There was a time where if you didn’t own a Nokia phone, there was something wrong with you. Such was the popularity and exceptional quality of the devices (it’s believed some 3310s can still be found with three bars of battery life left on them) that the Finnish mobile company dominated the market and turned the company into a true global behemoth.
Nokia’s failure to adapt towards a smartphone future and its adoption of the Windows mobile operating system instead of Android though was the ultimate death knell that saw the brand dwindle away into obscurity and lose the remarkable lustre it once possessed. Since then, the mobile phone brand was sold to Microsoft, shut down and eventually bought by another Finish mobile manufacturer in the form of HMD, who wants to make better use of the Nokia brand (despite the fact that Nokia the company still exists separately).
Since then it has been a slow climb to try and bring the Nokia name back to the forefront of mobile technology. It is making progress though, especially on the more budget side of things and now HMD is back with a new line-up of Nokia phones.
Nokia’s new line-up will feature 6 devices across three ranges within the X-series, consisting of the X10 and X20. The top of the range models are followed by the G-series G10 and G20, and then finally, there’s the entry-level C10 and C20 from the C-series. One thing which does set these phones apart from their rivals though is that HMD will support the phones with three years of OS and security updates, with the X-series even getting a full three-year warranty on the device – more than most of the market is prepared to offer and it’s good to see a manufacturer thinking beyond the typical two-year cycle which needs to eventually be replaced with longer running devices.
Coming at the top is the X series which features a 6.67-inch 1080p display, with a hole-punch cut out in the top-centre for its 32-megapixel selfie camera with four cameras at the back, a 64-megapixel main camera, a 5-megapixel ultrawide, a 2-megapixel depth camera, and a 2-megapixel macro. A little overkill, but sadly a reality for many smart devices to feature so many rear lenses. The phone comes with either 6 or 8GB of RAM and 128GB of expandable storage, a 4,470mAh battery and runs Android natively out of the box. There is a side-mounted fingerprint sensor, and there’s also a dedicated Google Assistant button on the left. The only difference between the X20 and X10 is in the memory available with the cheaper X10 only featuring 4GB of RAM and 64GB of storage, with a 48-megapixel main camera and 8-megapixel selfie camera. Prices for the Xq0 start at $370 and $415 for the X20.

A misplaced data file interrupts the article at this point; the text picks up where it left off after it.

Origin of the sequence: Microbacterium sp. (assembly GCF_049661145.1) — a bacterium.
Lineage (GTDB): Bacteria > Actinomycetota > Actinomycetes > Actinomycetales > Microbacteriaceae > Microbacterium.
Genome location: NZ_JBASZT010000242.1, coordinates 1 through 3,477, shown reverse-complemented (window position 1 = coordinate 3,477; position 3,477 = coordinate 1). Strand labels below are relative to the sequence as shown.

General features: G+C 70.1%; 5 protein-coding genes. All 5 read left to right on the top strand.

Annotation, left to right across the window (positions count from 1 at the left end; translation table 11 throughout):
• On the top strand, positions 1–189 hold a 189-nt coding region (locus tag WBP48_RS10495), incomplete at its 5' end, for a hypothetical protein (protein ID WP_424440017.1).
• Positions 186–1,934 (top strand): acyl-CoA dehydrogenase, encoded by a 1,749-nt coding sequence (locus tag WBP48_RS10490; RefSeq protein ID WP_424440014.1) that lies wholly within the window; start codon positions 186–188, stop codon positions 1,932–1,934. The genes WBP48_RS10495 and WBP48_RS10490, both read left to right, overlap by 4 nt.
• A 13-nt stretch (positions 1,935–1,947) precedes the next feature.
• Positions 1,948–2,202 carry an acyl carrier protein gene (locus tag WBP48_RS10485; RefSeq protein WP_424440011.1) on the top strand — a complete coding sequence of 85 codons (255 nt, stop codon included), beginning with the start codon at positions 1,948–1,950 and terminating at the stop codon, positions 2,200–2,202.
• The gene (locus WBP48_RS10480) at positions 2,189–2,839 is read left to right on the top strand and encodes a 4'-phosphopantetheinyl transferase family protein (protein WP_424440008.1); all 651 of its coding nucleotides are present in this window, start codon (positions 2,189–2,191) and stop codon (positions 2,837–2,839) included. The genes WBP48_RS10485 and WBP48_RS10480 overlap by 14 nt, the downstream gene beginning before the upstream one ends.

The G-series has less power with a MediaTek G35 processor, 4GB of RAM, and up to 128GB of expandable storage, but offers improved battery performance with a 5,050mAh battery. It comes in at a smaller 6.5 inches with a screen resolution of only 720p. It offers an 8-megapixel in-notch selfie camera with an additional four cameras at the back: a 48-megapixel main camera, a 5-megapixel ultrawide, a 2-megapixel macro, and a 2-megapixel depth sensor. The G10 ditches the ultrawide camera, a gig of RAM and halves the storage available, but comes in at only $165, compared to the $190 if the G20, though both offer fantastic value for money for what you get.
Perhaps most exciting is actually the C-series, though not because of the features but the price, with the C10 coming in at only $90 and the C20 at $105. They are budget phones in the truest sense of the word with a Unisoc SC7331e and Unisoc SC9863a processor respectively, 1 or 2GB of RAM, 16 or 32GB, and removable 3,000mAh batteries. Both phones feature a single rear 5-megapixel camera, a 5-megapixel selfie camera, and are running Google’s lightweight Go edition of Android 11.
These are to a line-up of phones that are going to scare off the big manufacturers in any way with exciting features, but it does offer incredible value for money and if they and combine that with exceptional quality, they could definitely take a bigger chunk of the market and try and bring the Nokia name back to the forefront of the mobile market space.
Last Updated: April 12, 2021